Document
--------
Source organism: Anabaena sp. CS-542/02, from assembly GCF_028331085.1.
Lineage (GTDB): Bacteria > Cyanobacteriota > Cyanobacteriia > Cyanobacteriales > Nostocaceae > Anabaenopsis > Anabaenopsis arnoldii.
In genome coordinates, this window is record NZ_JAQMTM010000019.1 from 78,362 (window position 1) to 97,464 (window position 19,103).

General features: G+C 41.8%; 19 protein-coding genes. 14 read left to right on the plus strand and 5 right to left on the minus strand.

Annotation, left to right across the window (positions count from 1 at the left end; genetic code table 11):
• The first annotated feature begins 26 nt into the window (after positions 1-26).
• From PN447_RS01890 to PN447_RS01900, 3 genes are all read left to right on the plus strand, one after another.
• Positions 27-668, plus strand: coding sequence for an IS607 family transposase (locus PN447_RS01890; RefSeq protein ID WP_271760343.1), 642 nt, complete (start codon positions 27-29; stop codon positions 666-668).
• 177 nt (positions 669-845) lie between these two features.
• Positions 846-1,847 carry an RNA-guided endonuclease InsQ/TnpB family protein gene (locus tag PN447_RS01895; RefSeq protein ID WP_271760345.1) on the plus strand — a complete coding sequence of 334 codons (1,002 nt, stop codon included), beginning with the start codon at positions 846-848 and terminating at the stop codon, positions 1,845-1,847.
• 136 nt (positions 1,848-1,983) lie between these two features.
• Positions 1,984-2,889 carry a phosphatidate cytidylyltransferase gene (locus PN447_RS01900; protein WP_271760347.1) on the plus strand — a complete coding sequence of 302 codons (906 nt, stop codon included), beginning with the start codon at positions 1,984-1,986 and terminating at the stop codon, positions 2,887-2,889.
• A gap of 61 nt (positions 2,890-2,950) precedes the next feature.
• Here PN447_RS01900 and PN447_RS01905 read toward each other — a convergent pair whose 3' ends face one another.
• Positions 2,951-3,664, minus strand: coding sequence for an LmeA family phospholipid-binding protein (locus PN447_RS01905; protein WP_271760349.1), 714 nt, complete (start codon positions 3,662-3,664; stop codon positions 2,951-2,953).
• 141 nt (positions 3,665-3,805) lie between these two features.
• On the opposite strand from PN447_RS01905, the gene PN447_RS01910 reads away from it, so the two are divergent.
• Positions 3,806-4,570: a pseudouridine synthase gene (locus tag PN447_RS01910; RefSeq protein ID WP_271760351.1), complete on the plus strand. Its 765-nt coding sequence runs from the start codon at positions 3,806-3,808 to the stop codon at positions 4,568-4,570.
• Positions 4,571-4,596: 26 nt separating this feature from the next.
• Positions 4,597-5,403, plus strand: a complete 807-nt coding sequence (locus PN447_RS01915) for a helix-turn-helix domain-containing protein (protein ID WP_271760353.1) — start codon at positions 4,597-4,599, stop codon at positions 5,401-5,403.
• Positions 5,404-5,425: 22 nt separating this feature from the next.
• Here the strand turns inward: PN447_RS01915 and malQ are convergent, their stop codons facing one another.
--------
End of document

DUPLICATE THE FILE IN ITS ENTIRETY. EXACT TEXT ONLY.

Source organism: Anabaena sp. CS-542/02, from assembly GCF_028331085.1.
Lineage (GTDB): Bacteria > Cyanobacteriota > Cyanobacteriia > Cyanobacteriales > Nostocaceae > Anabaenopsis > Anabaenopsis arnoldii.
In genome coordinates, this window is record NZ_JAQMTM010000019.1 from 78,362 (window position 1) to 97,464 (window position 19,103).

General features: G+C 41.8%; 19 protein-coding genes. 14 read left to right on the plus strand and 5 right to left on the minus strand.

Annotation, left to right across the window (positions count from 1 at the left end; genetic code table 11):
• The first annotated feature begins 26 nt into the window (after positions 1-26).
• From PN447_RS01890 to PN447_RS01900, 3 genes are all read left to right on the plus strand, one after another.
• Positions 27-668, plus strand: coding sequence for an IS607 family transposase (locus PN447_RS01890; RefSeq protein ID WP_271760343.1), 642 nt, complete (start codon positions 27-29; stop codon positions 666-668).
• 177 nt (positions 669-845) lie between these two features.
• Positions 846-1,847 carry an RNA-guided endonuclease InsQ/TnpB family protein gene (locus tag PN447_RS01895; RefSeq protein ID WP_271760345.1) on the plus strand — a complete coding sequence of 334 codons (1,002 nt, stop codon included), beginning with the start codon at positions 846-848 and terminating at the stop codon, positions 1,845-1,847.
• 136 nt (positions 1,848-1,983) lie between these two features.
• Positions 1,984-2,889 carry a phosphatidate cytidylyltransferase gene (locus PN447_RS01900; protein WP_271760347.1) on the plus strand — a complete coding sequence of 302 codons (906 nt, stop codon included), beginning with the start codon at positions 1,984-1,986 and terminating at the stop codon, positions 2,887-2,889.
• A gap of 61 nt (positions 2,890-2,950) precedes the next feature.
• Here PN447_RS01900 and PN447_RS01905 read toward each other — a convergent pair whose 3' ends face one another.
• Positions 2,951-3,664, minus strand: coding sequence for an LmeA family phospholipid-binding protein (locus PN447_RS01905; protein WP_271760349.1), 714 nt, complete (start codon positions 3,662-3,664; stop codon positions 2,951-2,953).
• 141 nt (positions 3,665-3,805) lie between these two features.
• On the opposite strand from PN447_RS01905, the gene PN447_RS01910 reads away from it, so the two are divergent.
• Positions 3,806-4,570: a pseudouridine synthase gene (locus tag PN447_RS01910; RefSeq protein ID WP_271760351.1), complete on the plus strand. Its 765-nt coding sequence runs from the start codon at positions 3,806-3,808 to the stop codon at positions 4,568-4,570.
• Positions 4,571-4,596: 26 nt separating this feature from the next.
• Positions 4,597-5,403, plus strand: a complete 807-nt coding sequence (locus PN447_RS01915) for a helix-turn-helix domain-containing protein (protein ID WP_271760353.1) — start codon at positions 4,597-4,599, stop codon at positions 5,401-5,403.
• Positions 5,404-5,425: 22 nt separating this feature from the next.
• Here the strand turns inward: PN447_RS01915 and malQ are convergent, their stop codons facing one another.